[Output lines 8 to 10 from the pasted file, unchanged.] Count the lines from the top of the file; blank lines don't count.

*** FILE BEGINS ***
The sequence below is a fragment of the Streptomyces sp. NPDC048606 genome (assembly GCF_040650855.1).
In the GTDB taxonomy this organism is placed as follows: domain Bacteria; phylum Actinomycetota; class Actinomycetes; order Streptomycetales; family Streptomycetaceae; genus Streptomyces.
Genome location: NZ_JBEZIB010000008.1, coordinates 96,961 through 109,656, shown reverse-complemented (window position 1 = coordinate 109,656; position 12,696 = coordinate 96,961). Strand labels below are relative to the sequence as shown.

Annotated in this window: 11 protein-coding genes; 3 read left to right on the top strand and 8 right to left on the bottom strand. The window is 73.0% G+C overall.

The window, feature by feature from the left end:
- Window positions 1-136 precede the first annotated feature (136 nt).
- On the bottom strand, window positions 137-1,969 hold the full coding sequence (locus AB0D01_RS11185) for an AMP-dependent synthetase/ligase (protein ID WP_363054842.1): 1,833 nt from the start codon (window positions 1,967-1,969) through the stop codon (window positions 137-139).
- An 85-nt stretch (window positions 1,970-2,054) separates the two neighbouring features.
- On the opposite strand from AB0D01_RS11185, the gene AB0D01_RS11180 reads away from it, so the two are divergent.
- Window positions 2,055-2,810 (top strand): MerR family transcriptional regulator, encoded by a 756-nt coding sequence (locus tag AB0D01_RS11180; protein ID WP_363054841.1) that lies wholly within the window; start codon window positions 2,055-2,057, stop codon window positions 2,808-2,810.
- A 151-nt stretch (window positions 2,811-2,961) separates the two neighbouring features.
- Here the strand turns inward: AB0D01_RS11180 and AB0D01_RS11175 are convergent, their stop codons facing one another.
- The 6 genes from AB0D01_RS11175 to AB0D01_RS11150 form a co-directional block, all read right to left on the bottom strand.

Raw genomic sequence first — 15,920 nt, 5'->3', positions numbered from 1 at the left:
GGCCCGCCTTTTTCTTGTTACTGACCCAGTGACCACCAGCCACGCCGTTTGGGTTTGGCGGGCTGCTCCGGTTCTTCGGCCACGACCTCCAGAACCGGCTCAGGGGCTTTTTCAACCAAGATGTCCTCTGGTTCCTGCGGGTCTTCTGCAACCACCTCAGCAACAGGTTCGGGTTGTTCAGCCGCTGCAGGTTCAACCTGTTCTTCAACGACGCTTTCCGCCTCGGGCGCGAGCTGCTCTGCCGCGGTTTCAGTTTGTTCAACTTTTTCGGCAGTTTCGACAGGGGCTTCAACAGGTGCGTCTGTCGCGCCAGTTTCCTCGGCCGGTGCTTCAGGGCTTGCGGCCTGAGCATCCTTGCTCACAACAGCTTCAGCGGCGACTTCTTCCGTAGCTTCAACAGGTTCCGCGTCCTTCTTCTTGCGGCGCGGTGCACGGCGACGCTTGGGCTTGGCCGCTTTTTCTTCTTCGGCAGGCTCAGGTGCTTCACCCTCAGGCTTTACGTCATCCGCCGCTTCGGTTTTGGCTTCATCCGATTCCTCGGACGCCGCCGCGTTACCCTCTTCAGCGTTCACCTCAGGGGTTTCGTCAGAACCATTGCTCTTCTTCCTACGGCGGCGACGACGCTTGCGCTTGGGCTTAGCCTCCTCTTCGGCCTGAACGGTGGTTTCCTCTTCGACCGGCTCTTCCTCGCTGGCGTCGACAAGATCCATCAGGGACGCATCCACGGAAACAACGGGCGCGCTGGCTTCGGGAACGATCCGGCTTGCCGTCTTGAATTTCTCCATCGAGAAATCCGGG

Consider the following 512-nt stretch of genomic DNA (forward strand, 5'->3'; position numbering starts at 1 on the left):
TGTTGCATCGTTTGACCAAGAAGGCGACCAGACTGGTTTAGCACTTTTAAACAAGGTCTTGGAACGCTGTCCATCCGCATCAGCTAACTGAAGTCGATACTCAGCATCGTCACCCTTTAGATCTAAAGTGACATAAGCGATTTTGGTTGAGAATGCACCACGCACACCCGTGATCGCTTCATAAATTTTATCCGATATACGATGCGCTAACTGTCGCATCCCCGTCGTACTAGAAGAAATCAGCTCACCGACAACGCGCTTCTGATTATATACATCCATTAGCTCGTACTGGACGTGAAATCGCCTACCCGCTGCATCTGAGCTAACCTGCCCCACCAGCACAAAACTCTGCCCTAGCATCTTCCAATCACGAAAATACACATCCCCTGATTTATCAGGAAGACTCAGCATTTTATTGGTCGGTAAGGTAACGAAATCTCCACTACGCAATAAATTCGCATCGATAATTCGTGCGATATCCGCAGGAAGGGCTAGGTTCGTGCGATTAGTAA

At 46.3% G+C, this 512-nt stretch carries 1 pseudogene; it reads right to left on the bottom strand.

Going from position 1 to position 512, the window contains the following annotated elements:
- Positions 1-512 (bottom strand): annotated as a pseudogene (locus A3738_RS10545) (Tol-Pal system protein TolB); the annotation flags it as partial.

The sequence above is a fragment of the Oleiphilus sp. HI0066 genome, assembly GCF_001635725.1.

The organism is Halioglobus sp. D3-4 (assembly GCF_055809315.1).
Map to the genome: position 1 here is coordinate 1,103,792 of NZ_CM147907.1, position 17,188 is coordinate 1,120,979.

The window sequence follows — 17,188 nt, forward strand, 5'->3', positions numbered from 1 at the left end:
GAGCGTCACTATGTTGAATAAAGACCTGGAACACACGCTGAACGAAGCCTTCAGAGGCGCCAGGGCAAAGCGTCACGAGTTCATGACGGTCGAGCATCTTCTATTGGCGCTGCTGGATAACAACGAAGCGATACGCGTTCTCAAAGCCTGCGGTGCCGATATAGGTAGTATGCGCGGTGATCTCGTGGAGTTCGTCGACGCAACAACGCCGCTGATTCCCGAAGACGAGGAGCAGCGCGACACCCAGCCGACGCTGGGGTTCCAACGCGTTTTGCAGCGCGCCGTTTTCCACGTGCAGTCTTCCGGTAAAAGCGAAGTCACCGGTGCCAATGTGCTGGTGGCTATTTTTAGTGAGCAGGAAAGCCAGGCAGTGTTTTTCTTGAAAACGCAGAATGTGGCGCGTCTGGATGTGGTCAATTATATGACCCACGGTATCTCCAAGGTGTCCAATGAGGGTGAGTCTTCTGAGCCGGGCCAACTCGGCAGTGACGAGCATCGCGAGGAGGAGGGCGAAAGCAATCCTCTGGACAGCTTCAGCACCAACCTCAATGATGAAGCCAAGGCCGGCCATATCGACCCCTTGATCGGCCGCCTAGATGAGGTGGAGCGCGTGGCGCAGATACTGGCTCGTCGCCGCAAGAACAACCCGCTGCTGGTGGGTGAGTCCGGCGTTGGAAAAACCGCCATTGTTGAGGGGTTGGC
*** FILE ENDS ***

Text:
- An 85-nt stretch (window positions 1,970-2,054) separates the two neighbouring features.
- On the opposite strand from AB0D01_RS11185, the gene AB0D01_RS11180 reads away from it, so the two are divergent.
- Window positions 2,055-2,810 (top strand): MerR family transcriptional regulator, encoded by a 756-nt coding sequence (locus tag AB0D01_RS11180; protein ID WP_363054841.1) that lies wholly within the window; start codon window positions 2,055-2,057, stop codon window positions 2,808-2,810.